I’ve previously shared my thoughts on arrogance, and in my opinion, rugby league, a sport which could do with being anything but, is bloody full of it.
Take the Australians for example. They poach players from the Pacific Island countries for YEARS on end, then have the cheek to bemoan it when the same thing happens to them. Irony alert. Then there’s the fact no-one turned up to the World Cup games in Australia. And then there’s Origin. Players leave left, right and centre to put on the colours of New South Wales and Queensland, but if it’s for an international, then all hell breaks loose. The arrogance really does my sweed in and that’s exactly why I’ll celebrate just as hard as I did after Gareth O’Brien’s legendary drop-goal when an England or GB side finally takes that smug look off their face.
I guess for the average sports fan, that’s a firm introduction to rugby league, the sport that doesn’t, yes you heard me right, let it’s players go overseas for internationals—unless of course it’s in Australia.
While we all make our case that our game is the best in the world, it does a fine job of undermining us of that very statement. Frequently do I defend us, but to what goal? As every Tonga incredibly defeating New Zealand moment is shaded by the latest cocaine outburst, or reluctance to spread the game outside of it’s heartlands.
Rugby League has been presented with an incredible opportunity, arguably the biggest in history, to kick-start the game in North America—a continent of which neither rugby code shares a dominance. They have the World Cup in 2025 and we must build towards that. A chance to do just that has been suggested, with an England v Kiwis match in Denver on Origin weekend next year. But of course, due to it not been proposed at Campbelltown, it’s not exactly met with rapturous applause. Scandalous. But it firmly showcases the arrogance of Australia and the NRL competition, of which it considers itself the only relevant beneficiary.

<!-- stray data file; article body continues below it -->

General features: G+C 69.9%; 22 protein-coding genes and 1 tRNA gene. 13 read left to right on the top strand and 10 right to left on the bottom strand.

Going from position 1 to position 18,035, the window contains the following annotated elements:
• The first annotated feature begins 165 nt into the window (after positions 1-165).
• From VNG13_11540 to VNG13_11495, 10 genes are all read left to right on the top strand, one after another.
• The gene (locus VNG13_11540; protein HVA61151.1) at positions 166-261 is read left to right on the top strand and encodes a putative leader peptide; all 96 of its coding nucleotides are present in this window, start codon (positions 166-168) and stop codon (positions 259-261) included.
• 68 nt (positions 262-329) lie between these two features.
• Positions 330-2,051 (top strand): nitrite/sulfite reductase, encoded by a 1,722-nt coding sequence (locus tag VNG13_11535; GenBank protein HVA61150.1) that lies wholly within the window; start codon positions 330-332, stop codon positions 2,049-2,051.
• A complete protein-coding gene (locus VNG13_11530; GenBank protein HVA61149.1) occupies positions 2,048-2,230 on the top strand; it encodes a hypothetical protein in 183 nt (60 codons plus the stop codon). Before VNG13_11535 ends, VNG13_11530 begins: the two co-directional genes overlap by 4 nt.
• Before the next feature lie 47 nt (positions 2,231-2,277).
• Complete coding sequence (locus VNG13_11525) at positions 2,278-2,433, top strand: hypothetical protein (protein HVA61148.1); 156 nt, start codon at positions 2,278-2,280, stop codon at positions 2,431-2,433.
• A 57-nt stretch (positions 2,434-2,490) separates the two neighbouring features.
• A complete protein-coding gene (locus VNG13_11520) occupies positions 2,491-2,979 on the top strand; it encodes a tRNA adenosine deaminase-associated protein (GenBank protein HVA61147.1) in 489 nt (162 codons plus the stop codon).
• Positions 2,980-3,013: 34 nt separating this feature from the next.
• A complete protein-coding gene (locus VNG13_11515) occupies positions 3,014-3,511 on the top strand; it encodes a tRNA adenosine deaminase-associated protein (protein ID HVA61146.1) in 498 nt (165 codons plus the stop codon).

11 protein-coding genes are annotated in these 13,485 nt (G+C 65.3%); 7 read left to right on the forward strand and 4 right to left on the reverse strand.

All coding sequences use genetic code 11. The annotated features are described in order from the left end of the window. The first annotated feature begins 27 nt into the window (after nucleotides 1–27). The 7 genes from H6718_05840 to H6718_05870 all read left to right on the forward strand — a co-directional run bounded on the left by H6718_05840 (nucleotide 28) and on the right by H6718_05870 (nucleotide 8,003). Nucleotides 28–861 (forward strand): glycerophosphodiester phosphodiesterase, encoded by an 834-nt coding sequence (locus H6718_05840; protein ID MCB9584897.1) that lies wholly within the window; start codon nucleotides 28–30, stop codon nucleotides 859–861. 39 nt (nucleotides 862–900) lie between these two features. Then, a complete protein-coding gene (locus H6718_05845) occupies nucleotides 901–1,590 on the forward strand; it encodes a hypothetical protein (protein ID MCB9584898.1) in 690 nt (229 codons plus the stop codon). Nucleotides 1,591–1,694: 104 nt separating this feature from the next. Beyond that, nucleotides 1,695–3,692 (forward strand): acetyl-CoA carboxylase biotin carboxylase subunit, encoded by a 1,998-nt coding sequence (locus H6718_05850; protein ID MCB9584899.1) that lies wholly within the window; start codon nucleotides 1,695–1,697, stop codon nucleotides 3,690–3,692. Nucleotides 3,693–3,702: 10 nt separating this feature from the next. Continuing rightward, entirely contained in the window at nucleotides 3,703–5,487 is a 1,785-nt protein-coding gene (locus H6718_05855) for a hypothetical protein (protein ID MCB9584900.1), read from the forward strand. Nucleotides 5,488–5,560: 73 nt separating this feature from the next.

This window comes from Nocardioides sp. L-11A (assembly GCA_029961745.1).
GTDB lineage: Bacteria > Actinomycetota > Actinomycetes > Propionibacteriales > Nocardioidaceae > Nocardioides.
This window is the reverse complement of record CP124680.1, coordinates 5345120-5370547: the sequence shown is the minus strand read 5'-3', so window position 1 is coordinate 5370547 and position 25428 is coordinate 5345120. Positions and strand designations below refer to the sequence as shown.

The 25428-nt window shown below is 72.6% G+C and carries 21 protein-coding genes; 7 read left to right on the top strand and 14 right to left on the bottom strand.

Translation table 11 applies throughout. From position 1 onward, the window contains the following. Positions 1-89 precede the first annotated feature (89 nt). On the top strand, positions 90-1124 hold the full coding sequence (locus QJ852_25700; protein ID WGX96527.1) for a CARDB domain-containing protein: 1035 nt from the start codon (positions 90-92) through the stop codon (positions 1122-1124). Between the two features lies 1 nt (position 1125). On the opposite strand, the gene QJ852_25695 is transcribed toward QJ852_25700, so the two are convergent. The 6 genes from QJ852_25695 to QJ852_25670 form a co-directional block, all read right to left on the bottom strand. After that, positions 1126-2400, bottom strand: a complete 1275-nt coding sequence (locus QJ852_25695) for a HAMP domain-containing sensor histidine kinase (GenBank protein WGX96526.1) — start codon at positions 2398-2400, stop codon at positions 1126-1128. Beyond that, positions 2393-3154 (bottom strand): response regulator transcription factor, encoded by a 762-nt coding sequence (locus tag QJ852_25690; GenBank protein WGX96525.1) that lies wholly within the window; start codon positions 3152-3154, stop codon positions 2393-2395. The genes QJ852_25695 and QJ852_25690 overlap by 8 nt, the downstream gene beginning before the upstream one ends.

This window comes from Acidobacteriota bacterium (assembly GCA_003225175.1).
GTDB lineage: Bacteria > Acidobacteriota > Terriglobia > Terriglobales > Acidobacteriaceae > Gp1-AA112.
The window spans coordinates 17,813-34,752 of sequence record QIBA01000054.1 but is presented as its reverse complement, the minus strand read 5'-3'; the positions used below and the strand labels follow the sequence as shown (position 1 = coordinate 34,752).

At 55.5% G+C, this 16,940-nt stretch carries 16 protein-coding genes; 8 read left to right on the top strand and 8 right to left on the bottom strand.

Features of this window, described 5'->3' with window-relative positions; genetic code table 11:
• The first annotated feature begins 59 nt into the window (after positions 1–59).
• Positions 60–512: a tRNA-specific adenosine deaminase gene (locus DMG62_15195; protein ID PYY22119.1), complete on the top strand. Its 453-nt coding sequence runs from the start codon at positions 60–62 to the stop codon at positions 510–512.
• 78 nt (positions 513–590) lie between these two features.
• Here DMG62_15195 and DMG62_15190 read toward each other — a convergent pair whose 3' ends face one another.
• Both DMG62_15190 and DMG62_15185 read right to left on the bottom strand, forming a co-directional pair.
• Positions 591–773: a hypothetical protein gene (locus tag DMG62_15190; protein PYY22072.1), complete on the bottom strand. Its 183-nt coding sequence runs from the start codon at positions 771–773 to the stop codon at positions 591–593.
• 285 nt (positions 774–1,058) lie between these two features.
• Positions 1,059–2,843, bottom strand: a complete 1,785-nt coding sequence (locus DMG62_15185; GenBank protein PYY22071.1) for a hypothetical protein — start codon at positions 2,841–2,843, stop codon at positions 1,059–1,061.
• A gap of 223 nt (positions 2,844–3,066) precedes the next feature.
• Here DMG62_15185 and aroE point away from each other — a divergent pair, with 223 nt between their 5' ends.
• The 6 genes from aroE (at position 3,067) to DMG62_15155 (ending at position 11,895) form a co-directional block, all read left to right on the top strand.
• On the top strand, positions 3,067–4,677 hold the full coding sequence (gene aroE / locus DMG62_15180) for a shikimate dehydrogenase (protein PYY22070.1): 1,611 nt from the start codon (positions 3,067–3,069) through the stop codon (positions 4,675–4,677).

NRL coaches have been famously reluctant to release their players to compete in international fixtures, and historically speaking we have been no better at times in Super League. But what really gets me abut this, and with the Kiwi side 95% NRL based, what is the big deal? There are no NRL games for this weekend in question so it’s not like they’ll be missing a competition fixture. They’ll be back for the next one, showing the reluctance is more outrageous than Fat Nige’s annual salary.
Rugby League can be so backwards at times. There is no wonder Maximus and the wax jacket Union boys are so far ahead as much as it annoys me to say it. We have the better product but we are run by a much of amateurs that I wouldn’t trust with a potato gun.
We can let players represent their countries, but only if it’s in Australia. We have a false pretence of wanting to be an international sport. Coaches use the travel excuse, but football players do exactly this. Willian, a afro-headed Chelsea player, recently travelled to Japan to play for Brazil and then lined up for his club side in England just a few days later. There’s no excuse. If we fail to follow suit then we are opening the door for those who are, i.e. rugby union. If we can’t open that door then what’s the point? Why did we just have a World Cup? If Australia won’t release it’s players to be selected for an international in the USA, then we are shooting ourselves in the foot.
This proposal is an NRL free weekend for gods sake. England this year, in May to be precise, travelled to Sydney for a match against Samoa, with many Super League clubs allowing their players to be a part of the squad, BUT with one major difference—they DID have a competition game that weekend.
Australia must play ball with the international game otherwise rugby league will NEVER globalise. Whether they will or not though is still up for debate.